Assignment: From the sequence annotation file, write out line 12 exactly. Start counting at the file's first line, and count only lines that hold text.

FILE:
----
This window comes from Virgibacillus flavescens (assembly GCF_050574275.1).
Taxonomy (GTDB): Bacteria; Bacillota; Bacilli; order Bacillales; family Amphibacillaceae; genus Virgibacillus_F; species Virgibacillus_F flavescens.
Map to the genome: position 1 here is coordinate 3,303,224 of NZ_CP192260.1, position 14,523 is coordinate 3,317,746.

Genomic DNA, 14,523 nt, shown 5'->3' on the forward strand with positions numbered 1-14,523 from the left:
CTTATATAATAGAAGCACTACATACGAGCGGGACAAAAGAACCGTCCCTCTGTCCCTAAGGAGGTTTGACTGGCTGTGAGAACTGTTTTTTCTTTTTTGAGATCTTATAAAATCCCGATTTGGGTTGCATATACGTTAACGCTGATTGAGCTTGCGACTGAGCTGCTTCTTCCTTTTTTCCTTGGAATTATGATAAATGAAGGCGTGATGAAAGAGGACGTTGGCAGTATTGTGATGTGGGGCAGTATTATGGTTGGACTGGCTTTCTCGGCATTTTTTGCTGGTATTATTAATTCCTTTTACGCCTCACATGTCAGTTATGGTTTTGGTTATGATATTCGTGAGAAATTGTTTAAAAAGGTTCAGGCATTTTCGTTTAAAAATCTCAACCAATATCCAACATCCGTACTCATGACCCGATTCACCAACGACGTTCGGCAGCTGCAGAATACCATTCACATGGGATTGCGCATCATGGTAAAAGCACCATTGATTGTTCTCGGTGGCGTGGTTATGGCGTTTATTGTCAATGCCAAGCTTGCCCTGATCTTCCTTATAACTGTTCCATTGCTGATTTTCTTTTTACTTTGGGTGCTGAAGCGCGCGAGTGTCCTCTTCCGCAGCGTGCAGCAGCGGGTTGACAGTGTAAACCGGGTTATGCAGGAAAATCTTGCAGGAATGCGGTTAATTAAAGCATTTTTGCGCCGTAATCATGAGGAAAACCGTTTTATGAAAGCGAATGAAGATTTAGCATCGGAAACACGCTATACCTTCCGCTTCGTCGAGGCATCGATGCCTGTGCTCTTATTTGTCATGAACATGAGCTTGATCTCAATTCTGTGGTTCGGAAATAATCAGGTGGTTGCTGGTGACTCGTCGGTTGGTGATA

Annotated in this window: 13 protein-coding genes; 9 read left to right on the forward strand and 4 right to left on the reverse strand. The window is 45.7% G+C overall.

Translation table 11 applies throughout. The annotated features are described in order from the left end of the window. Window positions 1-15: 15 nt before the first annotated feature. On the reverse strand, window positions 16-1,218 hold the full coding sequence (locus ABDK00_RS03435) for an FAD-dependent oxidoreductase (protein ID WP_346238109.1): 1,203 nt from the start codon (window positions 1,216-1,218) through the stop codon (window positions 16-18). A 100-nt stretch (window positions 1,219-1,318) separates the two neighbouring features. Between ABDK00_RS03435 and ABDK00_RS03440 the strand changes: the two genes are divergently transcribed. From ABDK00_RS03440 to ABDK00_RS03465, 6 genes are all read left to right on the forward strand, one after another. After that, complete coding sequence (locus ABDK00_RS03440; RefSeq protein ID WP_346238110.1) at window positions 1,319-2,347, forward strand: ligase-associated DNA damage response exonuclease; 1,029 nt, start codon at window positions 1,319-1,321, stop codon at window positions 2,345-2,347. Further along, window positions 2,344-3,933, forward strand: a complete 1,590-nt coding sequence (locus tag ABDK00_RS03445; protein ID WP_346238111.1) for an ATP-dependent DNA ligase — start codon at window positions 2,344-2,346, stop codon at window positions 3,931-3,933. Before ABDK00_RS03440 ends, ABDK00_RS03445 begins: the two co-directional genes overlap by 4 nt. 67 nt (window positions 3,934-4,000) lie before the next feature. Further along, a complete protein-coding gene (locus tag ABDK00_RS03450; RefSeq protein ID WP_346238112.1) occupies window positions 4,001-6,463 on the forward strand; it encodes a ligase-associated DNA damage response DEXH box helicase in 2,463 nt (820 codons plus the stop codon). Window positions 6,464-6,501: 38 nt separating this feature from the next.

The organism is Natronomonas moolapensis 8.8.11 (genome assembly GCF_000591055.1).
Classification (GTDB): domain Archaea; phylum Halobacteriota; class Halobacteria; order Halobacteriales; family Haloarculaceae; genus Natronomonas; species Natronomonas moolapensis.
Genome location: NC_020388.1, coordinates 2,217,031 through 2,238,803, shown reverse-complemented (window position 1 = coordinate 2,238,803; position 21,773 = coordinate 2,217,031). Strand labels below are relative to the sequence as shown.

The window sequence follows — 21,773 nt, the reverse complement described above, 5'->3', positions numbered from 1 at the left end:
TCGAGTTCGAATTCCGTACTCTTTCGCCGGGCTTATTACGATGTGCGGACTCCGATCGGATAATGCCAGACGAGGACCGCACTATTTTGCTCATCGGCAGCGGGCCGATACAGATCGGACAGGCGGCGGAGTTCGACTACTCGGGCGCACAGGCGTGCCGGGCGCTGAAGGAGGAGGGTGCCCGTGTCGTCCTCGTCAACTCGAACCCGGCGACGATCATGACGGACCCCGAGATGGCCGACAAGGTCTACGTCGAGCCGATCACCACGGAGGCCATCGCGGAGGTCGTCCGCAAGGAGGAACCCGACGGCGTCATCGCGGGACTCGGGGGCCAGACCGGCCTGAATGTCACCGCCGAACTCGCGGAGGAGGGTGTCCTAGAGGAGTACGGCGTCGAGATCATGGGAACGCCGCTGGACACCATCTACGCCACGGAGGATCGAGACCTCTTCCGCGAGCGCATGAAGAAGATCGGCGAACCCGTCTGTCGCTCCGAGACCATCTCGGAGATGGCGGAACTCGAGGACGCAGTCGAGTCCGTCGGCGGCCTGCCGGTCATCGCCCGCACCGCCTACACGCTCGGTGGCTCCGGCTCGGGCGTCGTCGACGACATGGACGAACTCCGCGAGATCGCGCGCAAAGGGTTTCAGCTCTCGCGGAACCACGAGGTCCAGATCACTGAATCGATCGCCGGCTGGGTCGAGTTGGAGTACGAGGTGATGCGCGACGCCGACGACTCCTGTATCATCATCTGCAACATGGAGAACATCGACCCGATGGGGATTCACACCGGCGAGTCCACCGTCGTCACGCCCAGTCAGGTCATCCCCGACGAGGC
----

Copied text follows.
TCGAGTTCGAATTCCGTACTCTTTCGCCGGGCTTATTACGATGTGCGGACTCCGATCGGATAATGCCAGACGAGGACCGCACTATTTTGCTCATCGGCAGCGGGCCGATACAGATCGGACAGGCGGCGGAGTTCGACTACTCGGGCGCACAGGCGTGCCGGGCGCTGAAGGAGGAGGGTGCCCGTGTCGTCCTCGTCAACTCGAACCCGGCGACGATCATGACGGACCCCGAGATGGCCGACAAGGTCTACGTCGAGCCGATCACCACGGAGGCCATCGCGGAGGTCGTCCGCAAGGAGGAACCCGACGGCGTCATCGCGGGACTCGGGGGCCAGACCGGCCTGAATGTCACCGCCGAACTCGCGGAGGAGGGTGTCCTAGAGGAGTACGGCGTCGAGATCATGGGAACGCCGCTGGACACCATCTACGCCACGGAGGATCGAGACCTCTTCCGCGAGCGCATGAAGAAGATCGGCGAACCCGTCTGTCGCTCCGAGACCATCTCGGAGATGGCGGAACTCGAGGACGCAGTCGAGTCCGTCGGCGGCCTGCCGGTCATCGCCCGCACCGCCTACACGCTCGGTGGCTCCGGCTCGGGCGTCGTCGACGACATGGACGAACTCCGCGAGATCGCGCGCAAAGGGTTTCAGCTCTCGCGGAACCACGAGGTCCAGATCACTGAATCGATCGCCGGCTGGGTCGAGTTGGAGTACGAGGTGATGCGCGACGCCGACGACTCCTGTATCATCATCTGCAACATGGAGAACATCGACCCGATGGGGATTCACACCGGCGAGTCCACCGTCGTCACGCCCAGTCAGGTCATCCCCGACGAGGC